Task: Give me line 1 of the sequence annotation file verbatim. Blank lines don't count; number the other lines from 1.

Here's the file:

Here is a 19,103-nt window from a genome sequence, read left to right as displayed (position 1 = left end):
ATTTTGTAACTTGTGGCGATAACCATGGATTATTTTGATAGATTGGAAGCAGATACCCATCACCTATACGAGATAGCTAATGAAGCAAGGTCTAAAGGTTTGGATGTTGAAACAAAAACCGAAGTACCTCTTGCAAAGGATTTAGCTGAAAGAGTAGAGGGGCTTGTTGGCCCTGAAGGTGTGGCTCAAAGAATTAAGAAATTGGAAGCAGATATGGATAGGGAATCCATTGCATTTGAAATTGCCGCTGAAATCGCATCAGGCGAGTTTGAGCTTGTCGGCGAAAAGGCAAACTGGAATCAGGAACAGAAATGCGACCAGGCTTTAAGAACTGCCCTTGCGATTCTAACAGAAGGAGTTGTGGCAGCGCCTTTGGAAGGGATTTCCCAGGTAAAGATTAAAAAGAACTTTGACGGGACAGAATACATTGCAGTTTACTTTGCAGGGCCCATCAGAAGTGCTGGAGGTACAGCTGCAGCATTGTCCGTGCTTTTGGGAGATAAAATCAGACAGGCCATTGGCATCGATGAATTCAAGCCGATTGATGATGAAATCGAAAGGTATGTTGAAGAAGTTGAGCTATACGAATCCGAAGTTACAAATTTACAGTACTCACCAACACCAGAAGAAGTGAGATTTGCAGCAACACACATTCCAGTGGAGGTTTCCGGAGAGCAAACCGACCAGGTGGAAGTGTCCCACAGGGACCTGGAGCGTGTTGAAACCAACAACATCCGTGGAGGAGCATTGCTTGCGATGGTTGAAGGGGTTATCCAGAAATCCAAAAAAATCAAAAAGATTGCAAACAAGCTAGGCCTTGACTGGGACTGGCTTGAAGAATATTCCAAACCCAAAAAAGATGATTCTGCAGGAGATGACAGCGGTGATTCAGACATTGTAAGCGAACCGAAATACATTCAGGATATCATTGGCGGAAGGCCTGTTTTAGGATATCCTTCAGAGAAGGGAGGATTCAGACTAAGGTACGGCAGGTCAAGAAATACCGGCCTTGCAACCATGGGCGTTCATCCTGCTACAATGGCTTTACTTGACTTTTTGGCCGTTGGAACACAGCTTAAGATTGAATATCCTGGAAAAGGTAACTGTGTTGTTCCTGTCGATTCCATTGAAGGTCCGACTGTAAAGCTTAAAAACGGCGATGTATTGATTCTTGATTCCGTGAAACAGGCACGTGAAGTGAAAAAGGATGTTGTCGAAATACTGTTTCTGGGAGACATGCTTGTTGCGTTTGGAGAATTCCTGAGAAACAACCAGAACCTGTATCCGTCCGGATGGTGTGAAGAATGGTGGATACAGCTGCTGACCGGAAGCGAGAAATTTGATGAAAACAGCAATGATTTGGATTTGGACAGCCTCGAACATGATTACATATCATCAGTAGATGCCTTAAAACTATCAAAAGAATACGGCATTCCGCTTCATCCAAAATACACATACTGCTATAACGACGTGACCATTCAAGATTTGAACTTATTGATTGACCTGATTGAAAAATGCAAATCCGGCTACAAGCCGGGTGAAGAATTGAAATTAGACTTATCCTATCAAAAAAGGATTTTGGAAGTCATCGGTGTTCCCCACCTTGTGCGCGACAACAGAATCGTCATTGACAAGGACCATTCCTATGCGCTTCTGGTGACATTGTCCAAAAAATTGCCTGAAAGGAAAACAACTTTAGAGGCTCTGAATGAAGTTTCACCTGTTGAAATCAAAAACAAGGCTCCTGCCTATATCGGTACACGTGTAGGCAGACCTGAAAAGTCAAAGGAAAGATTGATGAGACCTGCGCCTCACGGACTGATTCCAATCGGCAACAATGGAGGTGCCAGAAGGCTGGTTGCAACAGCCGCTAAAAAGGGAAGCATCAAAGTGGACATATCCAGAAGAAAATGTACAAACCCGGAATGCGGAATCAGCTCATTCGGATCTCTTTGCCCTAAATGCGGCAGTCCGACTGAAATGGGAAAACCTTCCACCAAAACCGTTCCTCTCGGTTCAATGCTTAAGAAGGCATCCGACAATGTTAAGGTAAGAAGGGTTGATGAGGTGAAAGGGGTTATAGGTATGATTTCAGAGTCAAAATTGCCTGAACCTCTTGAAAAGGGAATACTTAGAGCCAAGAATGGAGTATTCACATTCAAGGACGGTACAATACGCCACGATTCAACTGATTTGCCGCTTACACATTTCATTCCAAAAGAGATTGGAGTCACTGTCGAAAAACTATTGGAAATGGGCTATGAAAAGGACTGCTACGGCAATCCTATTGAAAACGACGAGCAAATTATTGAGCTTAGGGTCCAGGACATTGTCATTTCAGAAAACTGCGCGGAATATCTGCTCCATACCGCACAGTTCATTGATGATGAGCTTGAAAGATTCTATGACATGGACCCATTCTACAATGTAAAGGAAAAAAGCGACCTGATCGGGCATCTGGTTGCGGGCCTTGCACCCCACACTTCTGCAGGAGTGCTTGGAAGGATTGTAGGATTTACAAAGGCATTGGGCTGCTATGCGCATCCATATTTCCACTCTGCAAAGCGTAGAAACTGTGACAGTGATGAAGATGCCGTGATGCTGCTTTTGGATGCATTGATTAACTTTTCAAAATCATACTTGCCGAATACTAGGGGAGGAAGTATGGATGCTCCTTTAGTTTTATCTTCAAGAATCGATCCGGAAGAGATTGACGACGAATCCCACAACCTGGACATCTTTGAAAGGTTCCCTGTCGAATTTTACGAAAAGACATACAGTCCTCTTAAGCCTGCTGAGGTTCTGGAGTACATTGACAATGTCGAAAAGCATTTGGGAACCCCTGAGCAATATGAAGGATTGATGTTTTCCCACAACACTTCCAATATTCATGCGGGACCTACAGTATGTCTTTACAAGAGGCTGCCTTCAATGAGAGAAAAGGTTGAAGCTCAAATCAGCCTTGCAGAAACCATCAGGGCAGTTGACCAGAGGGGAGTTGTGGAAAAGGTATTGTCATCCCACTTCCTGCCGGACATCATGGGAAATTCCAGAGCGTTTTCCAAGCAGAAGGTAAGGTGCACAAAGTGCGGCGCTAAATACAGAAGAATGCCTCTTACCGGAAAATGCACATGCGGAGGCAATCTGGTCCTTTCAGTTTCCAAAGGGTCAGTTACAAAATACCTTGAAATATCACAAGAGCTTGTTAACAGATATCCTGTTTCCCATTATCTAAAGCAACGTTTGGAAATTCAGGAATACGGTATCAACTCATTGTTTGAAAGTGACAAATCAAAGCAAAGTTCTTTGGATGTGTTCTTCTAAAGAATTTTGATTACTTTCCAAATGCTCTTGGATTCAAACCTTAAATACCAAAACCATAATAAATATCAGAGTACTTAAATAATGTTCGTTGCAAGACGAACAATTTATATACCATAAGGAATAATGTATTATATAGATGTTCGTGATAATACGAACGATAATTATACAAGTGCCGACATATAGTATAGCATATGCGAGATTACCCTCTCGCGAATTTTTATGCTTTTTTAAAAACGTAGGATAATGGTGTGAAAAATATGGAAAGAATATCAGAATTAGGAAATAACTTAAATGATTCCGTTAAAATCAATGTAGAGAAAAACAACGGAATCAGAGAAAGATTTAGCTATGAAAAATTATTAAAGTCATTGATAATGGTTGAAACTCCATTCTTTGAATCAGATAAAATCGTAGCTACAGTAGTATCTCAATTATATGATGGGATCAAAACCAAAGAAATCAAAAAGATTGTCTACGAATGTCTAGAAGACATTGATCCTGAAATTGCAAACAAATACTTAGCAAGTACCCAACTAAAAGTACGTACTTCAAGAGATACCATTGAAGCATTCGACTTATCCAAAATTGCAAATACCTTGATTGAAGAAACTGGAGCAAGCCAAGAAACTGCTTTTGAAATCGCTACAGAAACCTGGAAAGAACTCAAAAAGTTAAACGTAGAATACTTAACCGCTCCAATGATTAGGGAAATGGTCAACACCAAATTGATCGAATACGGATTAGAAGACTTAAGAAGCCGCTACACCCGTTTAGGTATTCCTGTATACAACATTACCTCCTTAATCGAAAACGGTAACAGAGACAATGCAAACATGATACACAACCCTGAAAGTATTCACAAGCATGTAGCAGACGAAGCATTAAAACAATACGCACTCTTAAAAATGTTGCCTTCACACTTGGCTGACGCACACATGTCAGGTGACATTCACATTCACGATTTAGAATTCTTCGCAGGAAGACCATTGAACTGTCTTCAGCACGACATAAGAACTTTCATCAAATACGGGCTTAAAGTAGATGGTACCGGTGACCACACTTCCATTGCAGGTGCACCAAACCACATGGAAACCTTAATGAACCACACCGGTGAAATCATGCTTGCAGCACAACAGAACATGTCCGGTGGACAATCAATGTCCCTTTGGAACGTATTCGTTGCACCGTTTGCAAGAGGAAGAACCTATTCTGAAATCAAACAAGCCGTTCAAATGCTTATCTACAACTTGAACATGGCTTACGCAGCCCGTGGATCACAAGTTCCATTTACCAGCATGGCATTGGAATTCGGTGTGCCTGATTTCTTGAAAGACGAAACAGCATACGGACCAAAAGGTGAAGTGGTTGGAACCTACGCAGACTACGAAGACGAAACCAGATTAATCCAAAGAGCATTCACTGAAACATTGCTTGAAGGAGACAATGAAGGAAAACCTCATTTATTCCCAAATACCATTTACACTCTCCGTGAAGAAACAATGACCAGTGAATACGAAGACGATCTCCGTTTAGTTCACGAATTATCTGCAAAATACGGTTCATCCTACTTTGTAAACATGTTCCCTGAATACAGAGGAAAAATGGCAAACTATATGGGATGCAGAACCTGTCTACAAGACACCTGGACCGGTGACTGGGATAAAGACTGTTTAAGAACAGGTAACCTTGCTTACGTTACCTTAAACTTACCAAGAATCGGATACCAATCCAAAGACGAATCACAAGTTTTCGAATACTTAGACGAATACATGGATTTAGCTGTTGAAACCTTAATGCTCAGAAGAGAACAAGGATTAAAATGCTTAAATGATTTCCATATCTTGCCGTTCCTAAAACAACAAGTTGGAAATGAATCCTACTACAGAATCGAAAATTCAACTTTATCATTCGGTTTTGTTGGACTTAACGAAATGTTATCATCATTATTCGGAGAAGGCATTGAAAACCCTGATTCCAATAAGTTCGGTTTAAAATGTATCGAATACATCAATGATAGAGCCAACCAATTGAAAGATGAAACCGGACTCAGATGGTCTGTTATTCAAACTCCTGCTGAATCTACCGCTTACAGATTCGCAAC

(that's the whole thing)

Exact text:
Here is a 19,103-nt window from a genome sequence, read left to right as displayed (position 1 = left end):